- Patents / Claim Construction - Court May Not Re-Draft Claims to Ensure Operability of Invention as Claimed
Written Description Requirement Is Alive and Well
By David Larson
Drawing attention to a potentially powerful, but little used, avenue of attack on a patent, the U.S. Court of Appeals for the Federal Circuit recently upheld a finding of invalidity of a patent on the grounds that the patent failed to comply with the “written description” requirement of 35 U.S.C. §112, 1. University of Rochester v. G.D. Searle & Co., Case No. 03-1304 (Fed. Cir. Feb. 13, 2004) (Lourie, J.)
Scientists at the University of Rochester developed a screening assay to determine whether a particular drug could selectively inhibit the activity of one class of prostaglandin enzymes called “PGHS-2,” without also inhibiting the activity of another class of enzymes called “PGHS-1.” Based on an original application filed in 1992, the Rochester scientists obtained the patent-in-suit, which is directed to methods “for identifying a compound that inhibits prostaglandin synthesis catalyzed by mammalian prostaglandin H synthase-2 (PGHS-2).” The claims recited a method “comprising administering a non-steroidal compound that selectively inhibits activity of the PGHS-2 gene product,” but neither the claims nor the specification identified any such compound. Upon issuance of the patent, the university immediately sued the defendant who moved for summary judgment of invalidity for failure to comply with the written description and enablement requirements. The district court granted the motion on both grounds.
On appeal, the Federal Circuit rejected the university’s argument that the written description requirement, which dates back to the 1793 Patent Act, became “redundant with the advent of claims in 1870.” The Court reviewed several earlier cases recognizing a written description requirement independent of enablement and held that only the U.S. Congress could repeal the statutory language giving rise to the requirement. The Court went on to hold that the written description requirement means the patent must “describe the claimed subject matter in terms that establish that the applicant was in possession of the claimed invention, including all of the elements and limitations” (quoting Hyatt v. Boone). The Court explained that the written description requirement serves as a teaching function, whereby the public is given meaningful disclosure in exchange for being excluded from practicing the invention. Finding that the patent at issue fails to disclose any compounds that can be used in its claimed methods, the Court held that the claimed invention is not described. The patent is required to “set forth enough detail to allow a person of ordinary skill in the art to understand what is claimed and to recognize that the inventor invented what is claimed.” Finding that the patent-in-suit failed to meet this standard, the Court upheld the summary judgment finding the patent invalid.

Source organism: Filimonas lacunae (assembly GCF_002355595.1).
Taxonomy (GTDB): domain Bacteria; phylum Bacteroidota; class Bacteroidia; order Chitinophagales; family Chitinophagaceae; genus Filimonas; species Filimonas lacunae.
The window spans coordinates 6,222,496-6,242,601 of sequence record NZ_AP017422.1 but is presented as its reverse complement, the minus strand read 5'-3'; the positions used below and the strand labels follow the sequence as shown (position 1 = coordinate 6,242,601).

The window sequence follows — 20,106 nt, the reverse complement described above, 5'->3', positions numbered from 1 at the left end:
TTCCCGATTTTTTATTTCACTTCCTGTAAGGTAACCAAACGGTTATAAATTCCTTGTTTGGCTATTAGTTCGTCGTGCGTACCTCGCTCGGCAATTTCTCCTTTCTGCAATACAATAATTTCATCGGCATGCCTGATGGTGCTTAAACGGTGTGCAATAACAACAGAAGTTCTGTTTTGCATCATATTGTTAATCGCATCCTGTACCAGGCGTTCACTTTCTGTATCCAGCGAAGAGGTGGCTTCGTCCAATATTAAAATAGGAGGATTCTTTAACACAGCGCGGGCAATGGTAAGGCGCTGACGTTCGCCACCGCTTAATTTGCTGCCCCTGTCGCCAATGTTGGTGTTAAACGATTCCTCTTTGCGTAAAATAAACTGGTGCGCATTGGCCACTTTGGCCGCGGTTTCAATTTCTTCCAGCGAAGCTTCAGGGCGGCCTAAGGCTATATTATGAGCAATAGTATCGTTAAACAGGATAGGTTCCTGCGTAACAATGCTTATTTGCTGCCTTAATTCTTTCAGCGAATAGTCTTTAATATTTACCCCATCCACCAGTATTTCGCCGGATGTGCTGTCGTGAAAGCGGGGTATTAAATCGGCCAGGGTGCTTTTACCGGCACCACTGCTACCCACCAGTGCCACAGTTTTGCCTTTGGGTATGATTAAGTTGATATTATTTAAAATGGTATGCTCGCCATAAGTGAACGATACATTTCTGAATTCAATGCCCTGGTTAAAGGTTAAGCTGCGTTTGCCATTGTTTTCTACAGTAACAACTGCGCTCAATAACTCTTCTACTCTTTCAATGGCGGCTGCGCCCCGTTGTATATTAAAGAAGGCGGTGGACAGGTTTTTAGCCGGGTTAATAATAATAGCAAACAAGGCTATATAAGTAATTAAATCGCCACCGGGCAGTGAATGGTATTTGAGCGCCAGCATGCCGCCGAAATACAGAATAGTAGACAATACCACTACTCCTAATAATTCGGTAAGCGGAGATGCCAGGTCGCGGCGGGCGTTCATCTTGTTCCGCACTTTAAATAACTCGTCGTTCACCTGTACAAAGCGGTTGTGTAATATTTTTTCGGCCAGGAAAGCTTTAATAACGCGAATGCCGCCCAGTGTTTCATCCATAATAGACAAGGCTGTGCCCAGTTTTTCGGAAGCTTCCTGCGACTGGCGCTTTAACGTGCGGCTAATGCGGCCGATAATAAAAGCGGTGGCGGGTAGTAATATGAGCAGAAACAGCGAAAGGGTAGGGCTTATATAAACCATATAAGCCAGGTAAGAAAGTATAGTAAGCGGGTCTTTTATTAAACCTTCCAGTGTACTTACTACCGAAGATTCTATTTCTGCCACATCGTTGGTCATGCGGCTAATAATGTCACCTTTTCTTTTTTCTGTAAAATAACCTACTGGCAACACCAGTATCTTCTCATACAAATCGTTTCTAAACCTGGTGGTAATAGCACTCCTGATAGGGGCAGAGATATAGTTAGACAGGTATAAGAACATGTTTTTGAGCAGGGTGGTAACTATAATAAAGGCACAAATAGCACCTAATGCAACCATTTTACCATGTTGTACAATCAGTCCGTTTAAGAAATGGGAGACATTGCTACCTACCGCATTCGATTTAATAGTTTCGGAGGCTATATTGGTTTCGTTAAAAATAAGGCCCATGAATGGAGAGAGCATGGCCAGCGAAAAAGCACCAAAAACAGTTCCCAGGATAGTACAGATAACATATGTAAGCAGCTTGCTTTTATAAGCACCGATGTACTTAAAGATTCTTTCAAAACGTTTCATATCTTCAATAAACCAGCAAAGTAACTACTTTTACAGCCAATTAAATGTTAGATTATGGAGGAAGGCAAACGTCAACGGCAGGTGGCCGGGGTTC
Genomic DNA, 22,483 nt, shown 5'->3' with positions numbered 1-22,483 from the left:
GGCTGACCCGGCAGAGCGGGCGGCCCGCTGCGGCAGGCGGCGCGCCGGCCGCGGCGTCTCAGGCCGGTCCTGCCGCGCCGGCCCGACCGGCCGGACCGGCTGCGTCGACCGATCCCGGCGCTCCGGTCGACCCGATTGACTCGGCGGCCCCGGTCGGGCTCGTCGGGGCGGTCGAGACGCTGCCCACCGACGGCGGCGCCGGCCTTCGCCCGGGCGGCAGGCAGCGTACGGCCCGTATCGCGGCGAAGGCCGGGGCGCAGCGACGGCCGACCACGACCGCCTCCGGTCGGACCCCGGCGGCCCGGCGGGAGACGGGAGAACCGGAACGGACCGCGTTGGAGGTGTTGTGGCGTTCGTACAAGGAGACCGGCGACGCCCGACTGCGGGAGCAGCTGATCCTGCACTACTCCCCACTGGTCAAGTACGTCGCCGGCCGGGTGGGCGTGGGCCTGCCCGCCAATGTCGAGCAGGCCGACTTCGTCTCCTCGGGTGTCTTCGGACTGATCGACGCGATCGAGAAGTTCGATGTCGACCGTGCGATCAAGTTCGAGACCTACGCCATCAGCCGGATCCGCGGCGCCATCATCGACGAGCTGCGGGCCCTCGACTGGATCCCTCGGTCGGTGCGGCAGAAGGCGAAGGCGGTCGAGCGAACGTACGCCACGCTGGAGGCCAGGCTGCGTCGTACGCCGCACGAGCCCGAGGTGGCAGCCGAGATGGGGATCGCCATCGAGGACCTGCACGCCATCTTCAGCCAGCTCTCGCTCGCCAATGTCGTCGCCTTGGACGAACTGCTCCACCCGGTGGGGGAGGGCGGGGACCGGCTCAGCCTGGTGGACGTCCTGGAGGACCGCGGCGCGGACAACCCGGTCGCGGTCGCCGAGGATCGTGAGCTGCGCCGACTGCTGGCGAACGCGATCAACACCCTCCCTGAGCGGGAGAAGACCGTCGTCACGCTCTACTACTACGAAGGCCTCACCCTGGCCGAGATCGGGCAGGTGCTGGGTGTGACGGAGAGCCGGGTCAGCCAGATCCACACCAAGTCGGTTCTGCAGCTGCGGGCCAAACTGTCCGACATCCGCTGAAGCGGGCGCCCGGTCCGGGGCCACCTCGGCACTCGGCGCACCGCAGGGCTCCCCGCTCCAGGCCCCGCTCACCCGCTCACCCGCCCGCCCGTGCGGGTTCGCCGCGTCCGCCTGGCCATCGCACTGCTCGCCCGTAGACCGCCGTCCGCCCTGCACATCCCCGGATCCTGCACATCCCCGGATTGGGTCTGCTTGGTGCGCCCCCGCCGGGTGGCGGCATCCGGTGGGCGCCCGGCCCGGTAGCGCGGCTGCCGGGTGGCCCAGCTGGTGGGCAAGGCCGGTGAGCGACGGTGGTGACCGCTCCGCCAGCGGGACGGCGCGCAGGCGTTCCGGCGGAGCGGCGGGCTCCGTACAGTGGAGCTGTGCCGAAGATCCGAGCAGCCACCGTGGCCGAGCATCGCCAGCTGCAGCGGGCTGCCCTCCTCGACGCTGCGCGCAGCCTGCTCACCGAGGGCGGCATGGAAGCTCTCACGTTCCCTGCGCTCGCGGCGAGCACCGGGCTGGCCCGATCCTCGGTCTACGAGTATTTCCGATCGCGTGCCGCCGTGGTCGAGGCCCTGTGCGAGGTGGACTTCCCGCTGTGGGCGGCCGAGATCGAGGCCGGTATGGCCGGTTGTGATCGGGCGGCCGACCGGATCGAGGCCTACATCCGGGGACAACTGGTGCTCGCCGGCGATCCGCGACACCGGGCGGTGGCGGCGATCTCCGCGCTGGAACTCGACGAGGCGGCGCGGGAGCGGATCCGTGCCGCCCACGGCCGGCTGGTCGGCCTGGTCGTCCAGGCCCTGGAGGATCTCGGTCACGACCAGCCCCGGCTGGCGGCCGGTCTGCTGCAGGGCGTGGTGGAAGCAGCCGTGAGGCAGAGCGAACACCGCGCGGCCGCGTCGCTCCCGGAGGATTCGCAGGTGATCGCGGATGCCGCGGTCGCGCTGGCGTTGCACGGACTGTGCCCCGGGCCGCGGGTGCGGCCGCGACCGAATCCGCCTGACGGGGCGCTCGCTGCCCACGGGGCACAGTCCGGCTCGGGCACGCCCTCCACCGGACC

Practice Note: This case makes clear that a patent may be held invalid on its face, without resorting to any evidence outside the four corners of the patent itself. This holding could be a powerful summary judgment tool for patent defendants.
“Plain Meaning” of Claim Terms Determined Without Extrinsic Evidence
Contact Paul Devinsky